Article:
“That shaking is the onset of a seizure,” the box said. “You’re having a stroke.”

“I gotta go,” Sarah said, hanging up the phone. She immediately called 911, and had an ambulance sent to her house. As she waited for them to arrive, she pulled out her notebook, and added the prediction to her log.

It went under Plausible. People in their twenties rarely had seizures, but it could happen.

Her insurance had very little sympathy for her calling an ambulance because she had a shiver. They declined to pay for any of it, and the hospital was cruel. Including her CAT scan for possible stroke, the bill came to over $25,000.

But she had the money the company had given her from the car crash. So it was fine. She didn’t panic, or scream, or rant. She paid the bill, and then looked for an insurance plan that would cover her in every eventuality.

Such a plan was, of course, much more expensive than her current one, but that was fine; she didn’t need to eat out or go to the movies or fritter away her money on other things. Frugality was key. And, she needed to be closer to the hospital in case something happened, and in a low-crime area, and somewhere she could add extra locks to her doors in case of home invasion.

So she left her comfortable three-bedroom in the downtown, and moved to a studio apartment near the hospital. It was much cheaper. The difference paid for extra insurance, extra security, extra peace of mind, and when the box whispered, “This place is full of lead-based paint.” She took the time to test every wall herself.

The test for lead came back negative. She repainted the walls anyway.

Her shivering got worse, and a dozen trips to the hospital in a dozen days did not reveal the cause. She shook when nobody was around, and when others were around, she locked her eyes on them like a frightened animal. She tried meditation, medication, mindfulness, until she was reminded that meditation was bullshit, medication could poison her, and she was already pretty damn mindful.

She was more mindful than most, she thought. She saw to every detail of her life.

Of course, driving to work presented its own problems: carjackers, mass shootings, muggings, car accidents, natural disasters. Her company’s office was quite old. What if it wasn’t up to code, and there was an earthquake? It could collapse and kill her. She looked up the office with the County Registrar, and all its inspections did appear up to date, but those forms were so easy to fake.

“Today you will be exposed to asbestos due to your employer faking a safety inspection of the office.” Prediction eighty-seven, Likely.

She didn’t blunder into her boss’s office, shouting that she had to work from home or she’d die. “Your coworkers will become convinced you’ve gone crazy,” was prediction twelve that day, and a prediction several days before that. No; she planned, she prepared. She invented a story about caring for an elderly relative, with tragic implications and reasonable supporting evidence. She assembled an unimpeachable case that working from home would improve both her life and her job performance.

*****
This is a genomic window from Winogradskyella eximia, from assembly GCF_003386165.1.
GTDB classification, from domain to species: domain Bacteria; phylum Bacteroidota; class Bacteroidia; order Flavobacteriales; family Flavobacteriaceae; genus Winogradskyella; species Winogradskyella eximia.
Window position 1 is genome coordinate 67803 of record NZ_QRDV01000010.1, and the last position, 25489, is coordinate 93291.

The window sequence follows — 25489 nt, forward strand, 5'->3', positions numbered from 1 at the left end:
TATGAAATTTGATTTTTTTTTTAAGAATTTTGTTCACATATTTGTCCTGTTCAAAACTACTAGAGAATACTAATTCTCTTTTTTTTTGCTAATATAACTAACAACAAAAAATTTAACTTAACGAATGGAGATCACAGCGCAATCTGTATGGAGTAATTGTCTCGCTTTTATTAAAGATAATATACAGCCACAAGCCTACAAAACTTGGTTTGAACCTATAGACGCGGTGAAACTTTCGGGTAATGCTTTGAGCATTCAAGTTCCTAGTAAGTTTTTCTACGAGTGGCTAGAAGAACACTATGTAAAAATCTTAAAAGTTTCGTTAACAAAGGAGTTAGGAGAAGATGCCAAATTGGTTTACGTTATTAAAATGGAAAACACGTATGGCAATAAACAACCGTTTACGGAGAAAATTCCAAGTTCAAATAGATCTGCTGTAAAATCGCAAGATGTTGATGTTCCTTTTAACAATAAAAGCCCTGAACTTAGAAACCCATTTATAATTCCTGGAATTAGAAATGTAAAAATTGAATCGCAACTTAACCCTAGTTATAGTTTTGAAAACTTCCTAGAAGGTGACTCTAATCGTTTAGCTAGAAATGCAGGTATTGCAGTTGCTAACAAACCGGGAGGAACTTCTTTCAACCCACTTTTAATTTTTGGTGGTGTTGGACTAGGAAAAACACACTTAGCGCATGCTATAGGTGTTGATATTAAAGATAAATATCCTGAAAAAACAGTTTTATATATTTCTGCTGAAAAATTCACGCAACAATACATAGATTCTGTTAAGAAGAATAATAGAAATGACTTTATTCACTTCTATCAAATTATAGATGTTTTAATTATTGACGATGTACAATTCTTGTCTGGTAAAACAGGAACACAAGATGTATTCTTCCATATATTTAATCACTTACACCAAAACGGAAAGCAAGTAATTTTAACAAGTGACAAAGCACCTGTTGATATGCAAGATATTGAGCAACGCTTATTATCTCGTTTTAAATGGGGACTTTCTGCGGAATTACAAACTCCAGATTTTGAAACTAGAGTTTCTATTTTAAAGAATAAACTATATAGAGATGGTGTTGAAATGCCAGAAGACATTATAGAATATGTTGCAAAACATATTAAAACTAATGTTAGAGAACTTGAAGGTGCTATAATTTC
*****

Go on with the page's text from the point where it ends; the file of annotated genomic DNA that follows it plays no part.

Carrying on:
“Well,” her boss said, “normally I’d say no, but you are one of our best employees. So as long as your productivity doesn’t drop, I suppose it’s okay.”

Months of hard work paid off in that moment. She said her goodbyes, left the office for the last time, and returned to her apartment. Her apartment in one of the safest buildings in the city, where all possible toxic chemicals had been identified and removed, where there were a dozen locks on the door. Two months worth of food was in storage in case of natural disaster, along with several safety kits. She had her work laptop for talking with her coworkers, and for talking with everyone else, a burner phone and a high-security machine, devices that ensured no criminal on the internet could identify her real location or steal her banking information.

The day she came home, her box said, “You’re going to be hit by a car,” and with a smile, she wrote it under Absurd.

She slept soundly that night, for the first time in so long.

The next morning, her box said, “Today, the world comes to an end.” She started a new page in her notebook, added her three columns, and under Absurd wrote “Apocalypse.” Then she made a tally at the bottom, 1/100, and got up to start the day. She had to check for spiders, check for mold, check for spoiled food, eat a perfectly balanced breakfast, and start work an hour early before anyone could think ill of her for working from home.

She was examining her bananas when the box said, “Today, the world comes to an end.”

It was the first time she had ever heard the box make the same prediction twice. Hesitantly, she made another tally in her notebook, but overall thought it a good thing. “Right,” she said aloud, “but only one prediction comes true. So if you predict the same thing twice, that prediction must be wrong.”